Young Turks rise up to the coaching challenge


The world over, football coaches are getting younger by the day; the days of grey-haired tacticians are fast being relegated to the dustbins of history as young turks rise to the challenge. Botswana has not been left behind in this revolution, writes Mmegi Sport’s MQONDISI DUBE and KABELO BORANABI

The conveyor belt churning out coaches has rather been slow at the Botswana Football Association (BFA), only gathering pace in recent years. With only three coaches holding the CAF A licence, and none with a Pro Licence, it has been rather a subdued period at Lekidi Centre.

However, the arrival of BFA technical director, Letsoaka Serame has seen the association pick pace, with a number of coaches in line to be upskilled.But even before the upskilling process reaches a crescendo, there has been a refreshing shift, with young coaches raising a firm hand to replace the ‘aging fleet’. Botswana now has a proud record of the youngest coach to handle an international assignment after Alex Malete, at just 29 years, five weeks and 35 days, sat on the bench when Botswana played Namibia in an Olympic Games qualifier last weekend.

Already, the BTC Premiership has been freshened with relatively young blood, as most of the coaches are in their early to mid-40s.  Even some of the imports are relatively young, with former Township Rollers coach, Nikola Kavazovic arriving in the country when he was 41, while Jwaneng Galaxy’s Miguel da Costa was 36 when he took over the diamond mining town side. Even in the women’s game, young coaches are the new game changers, with Matlhogonolo Mokgosi, 27, handling UB Kicks.Below are some of the promising ‘tactical brains’ emerging from Botswana, who are expected to receive the baton from the old guard.

Alex Malete

He recently made history by becoming the youngest African coach to lead an international team last Friday at just 29 years, five weeks and 35 days. He led the Mares in the first leg of the 2020 Olympic games qualifiers and capped his debut with a 1-0 over Namibia. Malete has been involved in the women’s game since 2012 with UB Kicks and Double Action. He guided Double Action to the six Inter-Regional title that involved teams from Lesotho, Swaziland and Botswana in 2017. A year later he won the CUCSA silver medal with the women’s team.

Malete holds a CAF C licence and is currently undergoing a CAF B licence course. The youngster was handed his big break when he was appointed Gaborone United physical trainer in December last year, but left to join Sharps Shooting Stars as the second assistant coach in January.  He is also a development coach at the Dipsy Selowane Football Academy.


Seemo Mpatane

Mpatane is relatively unknown name in the football circles, but he is a man steadily making a name for himself in the northern parts of the country.  He is the founder and the head coach of the First Division North league side, Eleven Angels.  At just 26 years, he is the youngest head coach in the top two tier leagues.  Eleven Angels were formed in 2013-2014 season and campaigned in the Third Division for one season before winning promotion to Division One. He gained promotion to the First Division after winning the playoffs last season. His side currently sits fourth with 27 points, with just two games remaining. Mpatane is still acquiring his coaching badges, with a CAF preliminary coaching licence and a FIFA elite youth coaching certificate.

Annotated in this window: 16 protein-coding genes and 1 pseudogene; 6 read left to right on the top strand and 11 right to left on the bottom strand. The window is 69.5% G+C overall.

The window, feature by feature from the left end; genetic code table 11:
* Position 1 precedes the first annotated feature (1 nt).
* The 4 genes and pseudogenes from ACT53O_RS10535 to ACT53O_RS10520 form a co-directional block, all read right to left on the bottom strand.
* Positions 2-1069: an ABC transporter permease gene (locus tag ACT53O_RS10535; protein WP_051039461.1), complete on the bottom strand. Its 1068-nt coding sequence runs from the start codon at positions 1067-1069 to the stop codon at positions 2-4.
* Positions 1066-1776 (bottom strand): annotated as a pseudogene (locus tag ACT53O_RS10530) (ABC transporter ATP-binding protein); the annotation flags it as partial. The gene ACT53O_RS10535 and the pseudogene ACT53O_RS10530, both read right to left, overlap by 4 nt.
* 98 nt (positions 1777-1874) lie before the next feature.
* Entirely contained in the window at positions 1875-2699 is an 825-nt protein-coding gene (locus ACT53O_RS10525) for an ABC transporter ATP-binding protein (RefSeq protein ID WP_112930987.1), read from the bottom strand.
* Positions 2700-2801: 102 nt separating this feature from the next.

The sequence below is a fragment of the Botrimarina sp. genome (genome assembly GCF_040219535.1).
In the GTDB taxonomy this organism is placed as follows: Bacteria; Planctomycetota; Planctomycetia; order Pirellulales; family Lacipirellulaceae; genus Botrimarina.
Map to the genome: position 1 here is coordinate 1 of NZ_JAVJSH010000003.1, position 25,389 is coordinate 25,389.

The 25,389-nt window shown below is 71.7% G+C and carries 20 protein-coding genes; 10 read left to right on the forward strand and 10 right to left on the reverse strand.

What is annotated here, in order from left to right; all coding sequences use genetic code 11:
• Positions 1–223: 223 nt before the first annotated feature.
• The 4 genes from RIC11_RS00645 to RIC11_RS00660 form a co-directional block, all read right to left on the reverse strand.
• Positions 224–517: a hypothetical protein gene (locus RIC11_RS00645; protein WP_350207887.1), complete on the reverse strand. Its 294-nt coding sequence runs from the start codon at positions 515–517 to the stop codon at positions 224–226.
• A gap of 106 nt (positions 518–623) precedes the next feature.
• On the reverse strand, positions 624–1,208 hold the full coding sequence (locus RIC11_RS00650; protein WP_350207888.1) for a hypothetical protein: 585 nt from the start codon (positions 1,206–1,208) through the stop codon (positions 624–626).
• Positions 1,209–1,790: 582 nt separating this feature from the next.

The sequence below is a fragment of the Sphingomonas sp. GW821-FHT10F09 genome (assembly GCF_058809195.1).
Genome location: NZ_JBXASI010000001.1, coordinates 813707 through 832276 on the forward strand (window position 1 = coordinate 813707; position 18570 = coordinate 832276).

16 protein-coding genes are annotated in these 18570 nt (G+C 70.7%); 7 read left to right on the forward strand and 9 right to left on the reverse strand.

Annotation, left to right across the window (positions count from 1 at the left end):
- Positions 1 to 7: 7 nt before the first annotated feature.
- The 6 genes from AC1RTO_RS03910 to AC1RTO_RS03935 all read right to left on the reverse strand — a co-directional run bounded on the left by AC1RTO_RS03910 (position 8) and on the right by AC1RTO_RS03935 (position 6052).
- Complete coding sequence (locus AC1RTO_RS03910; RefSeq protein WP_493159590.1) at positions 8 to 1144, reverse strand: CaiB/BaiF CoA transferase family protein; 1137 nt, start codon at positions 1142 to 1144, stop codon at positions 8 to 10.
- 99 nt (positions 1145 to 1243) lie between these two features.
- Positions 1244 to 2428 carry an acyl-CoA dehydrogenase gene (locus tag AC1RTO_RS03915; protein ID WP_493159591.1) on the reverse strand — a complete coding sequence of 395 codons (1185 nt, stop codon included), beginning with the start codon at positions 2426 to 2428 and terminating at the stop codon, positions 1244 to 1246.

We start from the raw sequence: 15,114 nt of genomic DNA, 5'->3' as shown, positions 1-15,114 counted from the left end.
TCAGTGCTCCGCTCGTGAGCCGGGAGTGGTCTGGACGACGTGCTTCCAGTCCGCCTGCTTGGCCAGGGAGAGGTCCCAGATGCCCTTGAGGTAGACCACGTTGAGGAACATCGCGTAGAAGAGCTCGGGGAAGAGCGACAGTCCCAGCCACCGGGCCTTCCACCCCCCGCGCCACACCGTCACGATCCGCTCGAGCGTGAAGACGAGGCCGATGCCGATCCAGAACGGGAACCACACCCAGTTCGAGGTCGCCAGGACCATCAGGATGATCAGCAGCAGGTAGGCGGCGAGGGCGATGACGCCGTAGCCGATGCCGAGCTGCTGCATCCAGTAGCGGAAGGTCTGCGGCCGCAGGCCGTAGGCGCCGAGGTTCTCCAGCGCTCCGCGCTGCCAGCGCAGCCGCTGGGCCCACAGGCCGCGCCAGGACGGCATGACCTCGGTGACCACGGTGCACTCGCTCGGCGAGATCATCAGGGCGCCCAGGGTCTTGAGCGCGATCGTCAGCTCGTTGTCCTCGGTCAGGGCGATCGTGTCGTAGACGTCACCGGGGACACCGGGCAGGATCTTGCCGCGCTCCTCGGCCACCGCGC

Pontsho Moloi

Also known as Piro, Moloi is one of the latest football legends to move up to coaching ranks. Upon retiring in 2015, Moloi assumed the role of second assistant coach role at Mochudi Centre Chiefs where he worked along side head coach, Bongani Mafu and Innocent Mafu. A four-time championship winner, Piro started off as assistant coach at Chiefs where he deputised both Innocent Morapedi and Philani Mabhena.

He left Magosi to join Gunners as an assistant coach to Enosi Mmesi. The 37-year-old was appointed Gunners’ head coach in January following the departure of Mmesi. He has since won four, lost another four while played to a draw twice in 10 games in charge.  His side sits in fourth spot with 35 points and just four games left.  He is currently the youngest coach in the elite league. Moloi can emulate South Africa’s Benni McCarthy, who is tipped for bigger things, including a future Bafana Bafana role.


Ndiyapo Letsholathebe

The former Zebras and Police XI tough-as-teak defender has been handed the reigns at police side, Great North Tigers.

Letsholathebe holds a CAF C Licence, and is expected to bring back the glory days at the former Premier League side.

He had a stellar career at Police XI and was part of the Zebras team that represented Botswana at its maiden Africa Cup of Nations finals appearance in 2012.

“I am settling well in my coaching role. Obviously there are a few challenges (especially when it comes to decision making and managing players) because it is my first head-coaching role. I am working with a few people who have been at the club for sometime. They are helping me to adjust. I am ready for the challenge,” the 36-year-old told Mmegi Sport this week.

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